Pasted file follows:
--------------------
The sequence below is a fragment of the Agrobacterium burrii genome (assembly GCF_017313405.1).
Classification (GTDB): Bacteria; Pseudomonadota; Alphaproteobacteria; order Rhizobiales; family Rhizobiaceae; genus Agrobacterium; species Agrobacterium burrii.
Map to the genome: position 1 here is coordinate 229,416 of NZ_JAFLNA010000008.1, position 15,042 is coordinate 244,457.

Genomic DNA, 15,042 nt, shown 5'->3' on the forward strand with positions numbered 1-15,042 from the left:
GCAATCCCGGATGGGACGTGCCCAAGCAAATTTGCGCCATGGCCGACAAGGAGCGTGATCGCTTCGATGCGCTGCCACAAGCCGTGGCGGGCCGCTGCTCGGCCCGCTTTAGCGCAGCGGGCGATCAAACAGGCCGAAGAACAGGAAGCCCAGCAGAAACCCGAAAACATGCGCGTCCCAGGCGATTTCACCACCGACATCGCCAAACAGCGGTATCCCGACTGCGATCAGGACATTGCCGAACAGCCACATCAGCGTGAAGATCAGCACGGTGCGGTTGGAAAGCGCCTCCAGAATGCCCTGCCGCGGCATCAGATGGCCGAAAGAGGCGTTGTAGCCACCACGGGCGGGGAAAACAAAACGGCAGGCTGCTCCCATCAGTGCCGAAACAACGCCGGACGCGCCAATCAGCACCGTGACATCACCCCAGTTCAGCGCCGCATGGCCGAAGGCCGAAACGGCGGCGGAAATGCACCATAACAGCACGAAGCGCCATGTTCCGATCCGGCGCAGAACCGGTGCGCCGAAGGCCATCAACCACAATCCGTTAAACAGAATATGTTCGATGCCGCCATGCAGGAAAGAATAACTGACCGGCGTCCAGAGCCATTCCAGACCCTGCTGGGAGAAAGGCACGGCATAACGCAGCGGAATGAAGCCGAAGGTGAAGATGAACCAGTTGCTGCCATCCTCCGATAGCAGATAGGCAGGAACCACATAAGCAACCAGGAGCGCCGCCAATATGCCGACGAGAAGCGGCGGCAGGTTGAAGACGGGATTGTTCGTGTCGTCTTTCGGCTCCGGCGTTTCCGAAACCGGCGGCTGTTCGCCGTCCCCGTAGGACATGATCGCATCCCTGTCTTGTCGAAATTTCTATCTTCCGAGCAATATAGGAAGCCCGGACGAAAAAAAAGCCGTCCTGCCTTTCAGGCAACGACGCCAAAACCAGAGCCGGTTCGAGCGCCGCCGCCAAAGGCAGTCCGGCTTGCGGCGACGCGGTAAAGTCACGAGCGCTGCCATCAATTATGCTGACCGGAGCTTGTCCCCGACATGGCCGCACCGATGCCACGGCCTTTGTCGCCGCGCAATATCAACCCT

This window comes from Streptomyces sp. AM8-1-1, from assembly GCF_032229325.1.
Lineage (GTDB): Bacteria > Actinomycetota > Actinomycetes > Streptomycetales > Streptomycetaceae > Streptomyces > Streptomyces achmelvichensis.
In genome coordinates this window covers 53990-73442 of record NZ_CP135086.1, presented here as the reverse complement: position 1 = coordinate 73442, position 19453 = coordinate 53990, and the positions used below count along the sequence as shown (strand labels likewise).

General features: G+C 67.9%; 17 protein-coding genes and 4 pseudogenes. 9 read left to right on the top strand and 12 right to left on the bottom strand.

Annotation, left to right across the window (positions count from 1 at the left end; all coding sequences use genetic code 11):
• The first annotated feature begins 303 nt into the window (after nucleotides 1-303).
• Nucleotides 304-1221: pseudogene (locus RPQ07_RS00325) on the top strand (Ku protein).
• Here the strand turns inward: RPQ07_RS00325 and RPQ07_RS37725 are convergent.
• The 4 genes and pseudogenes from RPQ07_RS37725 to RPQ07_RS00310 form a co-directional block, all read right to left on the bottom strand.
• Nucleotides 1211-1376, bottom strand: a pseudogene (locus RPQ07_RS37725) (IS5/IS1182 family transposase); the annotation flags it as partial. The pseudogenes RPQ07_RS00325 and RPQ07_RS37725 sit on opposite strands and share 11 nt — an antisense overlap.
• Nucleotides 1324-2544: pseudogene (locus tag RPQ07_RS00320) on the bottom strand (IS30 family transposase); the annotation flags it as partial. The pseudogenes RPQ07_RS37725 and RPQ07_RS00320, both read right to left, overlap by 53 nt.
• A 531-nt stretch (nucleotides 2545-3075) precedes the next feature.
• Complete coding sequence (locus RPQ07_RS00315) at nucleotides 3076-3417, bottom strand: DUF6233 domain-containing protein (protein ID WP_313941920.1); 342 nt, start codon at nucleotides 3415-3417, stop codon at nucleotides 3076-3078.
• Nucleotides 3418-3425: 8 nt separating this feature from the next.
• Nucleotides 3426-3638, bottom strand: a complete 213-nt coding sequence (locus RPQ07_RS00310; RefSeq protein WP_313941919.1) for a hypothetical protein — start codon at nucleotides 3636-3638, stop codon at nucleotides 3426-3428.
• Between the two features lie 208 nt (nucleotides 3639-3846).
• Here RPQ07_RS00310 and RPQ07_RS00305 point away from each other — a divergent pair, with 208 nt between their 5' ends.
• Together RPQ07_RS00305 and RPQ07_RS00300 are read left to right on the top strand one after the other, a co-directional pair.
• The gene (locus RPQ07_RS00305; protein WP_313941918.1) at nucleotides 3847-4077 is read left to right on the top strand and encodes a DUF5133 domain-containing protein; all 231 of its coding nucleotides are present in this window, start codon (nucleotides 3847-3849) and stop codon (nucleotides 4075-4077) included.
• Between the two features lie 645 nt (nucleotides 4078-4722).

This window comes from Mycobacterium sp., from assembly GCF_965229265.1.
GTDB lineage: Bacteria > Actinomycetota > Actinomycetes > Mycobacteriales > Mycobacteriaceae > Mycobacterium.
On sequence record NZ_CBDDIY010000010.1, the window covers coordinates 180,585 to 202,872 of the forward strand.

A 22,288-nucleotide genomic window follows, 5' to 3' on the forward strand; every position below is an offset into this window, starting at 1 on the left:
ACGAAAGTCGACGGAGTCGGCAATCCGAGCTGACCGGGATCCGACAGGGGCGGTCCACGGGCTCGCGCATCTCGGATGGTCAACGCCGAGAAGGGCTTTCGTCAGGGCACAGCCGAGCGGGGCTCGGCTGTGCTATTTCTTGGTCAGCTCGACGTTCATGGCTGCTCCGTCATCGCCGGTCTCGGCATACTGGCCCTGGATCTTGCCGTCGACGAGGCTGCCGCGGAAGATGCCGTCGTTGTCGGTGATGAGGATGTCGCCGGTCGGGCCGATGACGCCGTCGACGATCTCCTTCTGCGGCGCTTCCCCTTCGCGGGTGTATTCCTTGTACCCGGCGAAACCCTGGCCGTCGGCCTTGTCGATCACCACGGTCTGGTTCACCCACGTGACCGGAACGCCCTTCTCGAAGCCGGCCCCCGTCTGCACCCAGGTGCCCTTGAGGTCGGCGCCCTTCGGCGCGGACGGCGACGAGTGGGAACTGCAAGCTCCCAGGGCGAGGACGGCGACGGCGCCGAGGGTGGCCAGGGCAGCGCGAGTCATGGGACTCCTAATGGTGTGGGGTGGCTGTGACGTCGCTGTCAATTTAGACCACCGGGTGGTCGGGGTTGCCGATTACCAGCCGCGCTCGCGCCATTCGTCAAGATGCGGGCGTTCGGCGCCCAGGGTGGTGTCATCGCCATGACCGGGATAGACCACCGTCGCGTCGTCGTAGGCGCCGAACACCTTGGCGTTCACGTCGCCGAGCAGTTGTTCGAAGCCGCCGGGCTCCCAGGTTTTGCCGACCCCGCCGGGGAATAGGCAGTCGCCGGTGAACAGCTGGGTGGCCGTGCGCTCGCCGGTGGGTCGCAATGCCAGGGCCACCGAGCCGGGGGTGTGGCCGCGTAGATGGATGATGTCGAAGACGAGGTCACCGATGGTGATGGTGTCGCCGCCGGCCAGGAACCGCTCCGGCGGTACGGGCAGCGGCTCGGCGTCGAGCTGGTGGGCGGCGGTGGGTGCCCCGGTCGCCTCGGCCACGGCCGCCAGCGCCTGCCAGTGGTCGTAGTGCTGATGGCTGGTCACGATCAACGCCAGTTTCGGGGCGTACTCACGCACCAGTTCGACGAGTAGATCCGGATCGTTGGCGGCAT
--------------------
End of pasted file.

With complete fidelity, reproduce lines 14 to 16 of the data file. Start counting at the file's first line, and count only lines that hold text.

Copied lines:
• The 4 genes and pseudogenes from RPQ07_RS37725 to RPQ07_RS00310 form a co-directional block, all read right to left on the bottom strand.
• Nucleotides 1211-1376, bottom strand: a pseudogene (locus RPQ07_RS37725) (IS5/IS1182 family transposase); the annotation flags it as partial. The pseudogenes RPQ07_RS00325 and RPQ07_RS37725 sit on opposite strands and share 11 nt — an antisense overlap.
• Nucleotides 1324-2544: pseudogene (locus tag RPQ07_RS00320) on the bottom strand (IS30 family transposase); the annotation flags it as partial. The pseudogenes RPQ07_RS37725 and RPQ07_RS00320, both read right to left, overlap by 53 nt.